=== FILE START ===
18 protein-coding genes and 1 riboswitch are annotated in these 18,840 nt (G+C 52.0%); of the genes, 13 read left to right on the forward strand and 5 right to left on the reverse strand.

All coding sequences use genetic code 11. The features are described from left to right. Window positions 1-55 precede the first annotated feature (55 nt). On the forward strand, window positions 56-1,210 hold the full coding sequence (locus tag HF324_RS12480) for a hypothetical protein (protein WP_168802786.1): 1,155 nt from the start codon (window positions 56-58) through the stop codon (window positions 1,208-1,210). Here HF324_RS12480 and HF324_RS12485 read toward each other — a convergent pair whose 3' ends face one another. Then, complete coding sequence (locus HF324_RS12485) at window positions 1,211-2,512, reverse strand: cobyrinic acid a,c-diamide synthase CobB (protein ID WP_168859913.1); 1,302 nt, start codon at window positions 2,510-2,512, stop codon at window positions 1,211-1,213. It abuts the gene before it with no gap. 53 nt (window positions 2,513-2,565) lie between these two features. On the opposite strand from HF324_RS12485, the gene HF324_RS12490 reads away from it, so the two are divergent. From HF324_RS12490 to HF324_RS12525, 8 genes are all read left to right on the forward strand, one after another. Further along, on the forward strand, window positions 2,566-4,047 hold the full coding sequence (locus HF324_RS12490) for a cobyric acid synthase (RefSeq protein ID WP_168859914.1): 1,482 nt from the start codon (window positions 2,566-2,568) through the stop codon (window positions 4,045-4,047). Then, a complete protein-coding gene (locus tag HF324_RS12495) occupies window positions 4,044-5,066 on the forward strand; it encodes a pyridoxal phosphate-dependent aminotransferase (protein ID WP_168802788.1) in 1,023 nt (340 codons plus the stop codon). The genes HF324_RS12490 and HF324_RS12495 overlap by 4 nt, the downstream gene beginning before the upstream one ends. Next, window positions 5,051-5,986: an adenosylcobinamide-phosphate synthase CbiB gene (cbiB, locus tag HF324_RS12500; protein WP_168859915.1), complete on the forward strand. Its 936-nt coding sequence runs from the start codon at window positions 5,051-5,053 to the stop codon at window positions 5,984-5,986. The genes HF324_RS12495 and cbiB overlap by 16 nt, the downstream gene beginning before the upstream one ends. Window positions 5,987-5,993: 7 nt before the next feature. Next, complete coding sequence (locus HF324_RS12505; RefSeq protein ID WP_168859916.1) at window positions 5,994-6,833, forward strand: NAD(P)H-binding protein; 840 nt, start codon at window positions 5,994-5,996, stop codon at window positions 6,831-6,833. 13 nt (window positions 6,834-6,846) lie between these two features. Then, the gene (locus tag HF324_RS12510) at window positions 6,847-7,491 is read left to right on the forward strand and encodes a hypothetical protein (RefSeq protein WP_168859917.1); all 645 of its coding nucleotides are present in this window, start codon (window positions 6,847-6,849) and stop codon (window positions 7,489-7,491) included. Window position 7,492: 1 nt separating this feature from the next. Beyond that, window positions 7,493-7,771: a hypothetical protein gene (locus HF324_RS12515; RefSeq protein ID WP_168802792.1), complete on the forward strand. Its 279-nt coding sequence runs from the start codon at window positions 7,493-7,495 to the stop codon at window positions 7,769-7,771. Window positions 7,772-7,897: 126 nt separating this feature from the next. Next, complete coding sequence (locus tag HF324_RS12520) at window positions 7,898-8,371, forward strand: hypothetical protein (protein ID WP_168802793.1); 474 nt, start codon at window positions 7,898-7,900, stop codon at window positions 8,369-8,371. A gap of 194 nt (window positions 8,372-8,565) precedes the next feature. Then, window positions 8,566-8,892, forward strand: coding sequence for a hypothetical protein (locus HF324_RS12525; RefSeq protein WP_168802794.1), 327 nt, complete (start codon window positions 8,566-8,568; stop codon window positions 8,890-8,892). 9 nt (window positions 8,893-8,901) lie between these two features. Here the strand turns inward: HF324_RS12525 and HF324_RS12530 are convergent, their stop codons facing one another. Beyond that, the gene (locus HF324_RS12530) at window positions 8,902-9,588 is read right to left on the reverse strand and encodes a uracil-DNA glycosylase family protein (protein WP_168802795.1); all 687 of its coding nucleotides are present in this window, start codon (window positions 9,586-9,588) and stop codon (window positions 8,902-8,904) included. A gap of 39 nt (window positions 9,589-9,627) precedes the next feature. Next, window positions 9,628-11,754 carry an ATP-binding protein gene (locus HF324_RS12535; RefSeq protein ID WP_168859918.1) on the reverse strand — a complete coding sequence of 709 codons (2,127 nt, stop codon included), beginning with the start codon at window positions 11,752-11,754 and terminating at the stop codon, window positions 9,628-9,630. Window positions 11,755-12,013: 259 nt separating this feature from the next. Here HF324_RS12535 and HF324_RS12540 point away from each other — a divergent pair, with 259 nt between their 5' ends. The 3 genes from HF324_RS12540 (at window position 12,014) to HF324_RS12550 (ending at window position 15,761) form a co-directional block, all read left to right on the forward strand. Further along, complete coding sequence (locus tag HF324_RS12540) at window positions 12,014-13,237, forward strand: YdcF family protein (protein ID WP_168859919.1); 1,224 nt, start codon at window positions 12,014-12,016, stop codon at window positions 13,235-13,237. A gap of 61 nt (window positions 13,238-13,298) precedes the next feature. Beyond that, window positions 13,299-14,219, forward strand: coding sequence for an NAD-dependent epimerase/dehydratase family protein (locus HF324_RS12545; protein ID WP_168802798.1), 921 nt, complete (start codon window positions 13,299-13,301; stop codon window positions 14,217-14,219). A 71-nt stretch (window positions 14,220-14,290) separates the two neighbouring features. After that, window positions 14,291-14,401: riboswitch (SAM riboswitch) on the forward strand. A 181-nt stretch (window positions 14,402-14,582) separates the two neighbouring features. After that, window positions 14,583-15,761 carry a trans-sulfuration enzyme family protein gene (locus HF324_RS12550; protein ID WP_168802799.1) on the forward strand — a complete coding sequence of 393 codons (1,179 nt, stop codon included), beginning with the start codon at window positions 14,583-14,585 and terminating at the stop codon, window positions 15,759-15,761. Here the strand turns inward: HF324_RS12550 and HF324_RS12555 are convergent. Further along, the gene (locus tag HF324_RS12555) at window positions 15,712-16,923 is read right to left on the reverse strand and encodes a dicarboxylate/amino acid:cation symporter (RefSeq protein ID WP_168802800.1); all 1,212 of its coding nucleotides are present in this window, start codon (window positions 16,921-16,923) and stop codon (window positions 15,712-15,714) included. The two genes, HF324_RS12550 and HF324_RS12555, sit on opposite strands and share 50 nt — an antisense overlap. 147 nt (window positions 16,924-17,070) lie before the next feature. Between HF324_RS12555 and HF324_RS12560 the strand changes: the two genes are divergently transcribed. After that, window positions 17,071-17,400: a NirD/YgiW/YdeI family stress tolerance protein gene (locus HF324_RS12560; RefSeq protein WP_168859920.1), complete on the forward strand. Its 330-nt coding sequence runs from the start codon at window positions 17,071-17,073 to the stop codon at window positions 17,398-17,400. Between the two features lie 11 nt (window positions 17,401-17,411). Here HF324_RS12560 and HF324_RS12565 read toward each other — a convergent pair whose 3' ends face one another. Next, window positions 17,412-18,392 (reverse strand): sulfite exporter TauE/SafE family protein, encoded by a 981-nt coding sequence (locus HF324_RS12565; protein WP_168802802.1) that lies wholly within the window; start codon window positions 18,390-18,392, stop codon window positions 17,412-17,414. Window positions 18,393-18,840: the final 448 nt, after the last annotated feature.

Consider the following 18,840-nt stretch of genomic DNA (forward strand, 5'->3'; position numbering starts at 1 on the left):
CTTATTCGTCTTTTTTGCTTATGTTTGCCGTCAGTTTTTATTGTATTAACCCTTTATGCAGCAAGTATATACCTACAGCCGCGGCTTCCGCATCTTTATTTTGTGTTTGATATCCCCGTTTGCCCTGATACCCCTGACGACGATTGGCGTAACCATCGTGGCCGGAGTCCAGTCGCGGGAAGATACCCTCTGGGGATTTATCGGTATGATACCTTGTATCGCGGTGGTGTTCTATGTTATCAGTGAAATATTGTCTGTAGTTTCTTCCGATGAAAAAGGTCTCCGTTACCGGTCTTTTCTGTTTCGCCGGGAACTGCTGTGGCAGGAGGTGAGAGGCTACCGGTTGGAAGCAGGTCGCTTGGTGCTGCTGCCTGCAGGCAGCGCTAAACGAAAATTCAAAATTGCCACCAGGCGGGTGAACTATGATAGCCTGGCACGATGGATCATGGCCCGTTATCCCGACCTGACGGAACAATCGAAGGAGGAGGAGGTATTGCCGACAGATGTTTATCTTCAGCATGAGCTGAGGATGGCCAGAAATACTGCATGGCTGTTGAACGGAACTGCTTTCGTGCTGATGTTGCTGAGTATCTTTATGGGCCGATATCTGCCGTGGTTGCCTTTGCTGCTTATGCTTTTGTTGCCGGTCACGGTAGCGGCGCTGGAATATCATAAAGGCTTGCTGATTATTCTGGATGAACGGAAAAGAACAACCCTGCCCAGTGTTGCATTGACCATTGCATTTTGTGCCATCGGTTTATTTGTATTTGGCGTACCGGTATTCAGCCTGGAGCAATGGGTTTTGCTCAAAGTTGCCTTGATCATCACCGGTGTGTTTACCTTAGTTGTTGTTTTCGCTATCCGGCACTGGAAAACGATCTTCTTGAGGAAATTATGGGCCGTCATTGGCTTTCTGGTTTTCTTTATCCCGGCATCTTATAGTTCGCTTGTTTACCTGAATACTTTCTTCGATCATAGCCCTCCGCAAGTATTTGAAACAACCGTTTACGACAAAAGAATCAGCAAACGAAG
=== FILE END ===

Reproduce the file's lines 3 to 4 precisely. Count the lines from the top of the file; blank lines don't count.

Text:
Consider the following 18,840-nt stretch of genomic DNA (forward strand, 5'->3'; position numbering starts at 1 on the left):
CTTATTCGTCTTTTTTGCTTATGTTTGCCGTCAGTTTTTATTGTATTAACCCTTTATGCAGCAAGTATATACCTACAGCCGCGGCTTCCGCATCTTTATTTTGTGTTTGATATCCCCGTTTGCCCTGATACCCCTGACGACGATTGGCGTAACCATCGTGGCCGGAGTCCAGTCGCGGGAAGATACCCTCTGGGGATTTATCGGTATGATACCTTGTATCGCGGTGGTGTTCTATGTTATCAGTGAAATATTGTCTGTAGTTTCTTCCGATGAAAAAGGTCTCCGTTACCGGTCTTTTCTGTTTCGCCGGGAACTGCTGTGGCAGGAGGTGAGAGGCTACCGGTTGGAAGCAGGTCGCTTGGTGCTGCTGCCTGCAGGCAGCGCTAAACGAAAATTCAAAATTGCCACCAGGCGGGTGAACTATGATAGCCTGGCACGATGGATCATGGCCCGTTATCCCGACCTGACGGAACAATCGAAGGAGGAGGAGGTATTGCCGACAGATGTTTATCTTCAGCATGAGCTGAGGATGGCCAGAAATACTGCATGGCTGTTGAACGGAACTGCTTTCGTGCTGATGTTGCTGAGTATCTTTATGGGCCGATATCTGCCGTGGTTGCCTTTGCTGCTTATGCTTTTGTTGCCGGTCACGGTAGCGGCGCTGGAATATCATAAAGGCTTGCTGATTATTCTGGATGAACGGAAAAGAACAACCCTGCCCAGTGTTGCATTGACCATTGCATTTTGTGCCATCGGTTTATTTGTATTTGGCGTACCGGTATTCAGCCTGGAGCAATGGGTTTTGCTCAAAGTTGCCTTGATCATCACCGGTGTGTTTACCTTAGTTGTTGTTTTCGCTATCCGGCACTGGAAAACGATCTTCTTGAGGAAATTATGGGCCGTCATTGGCTTTCTGGTTTTCTTTATCCCGGCATCTTATAGTTCGCTTGTTTACCTGAATACTTTCTTCGATCATAGCCCTCCGCAAGTATTTGAAACAACCGTTTACGACAAAAGAATCAGCAAACGAAG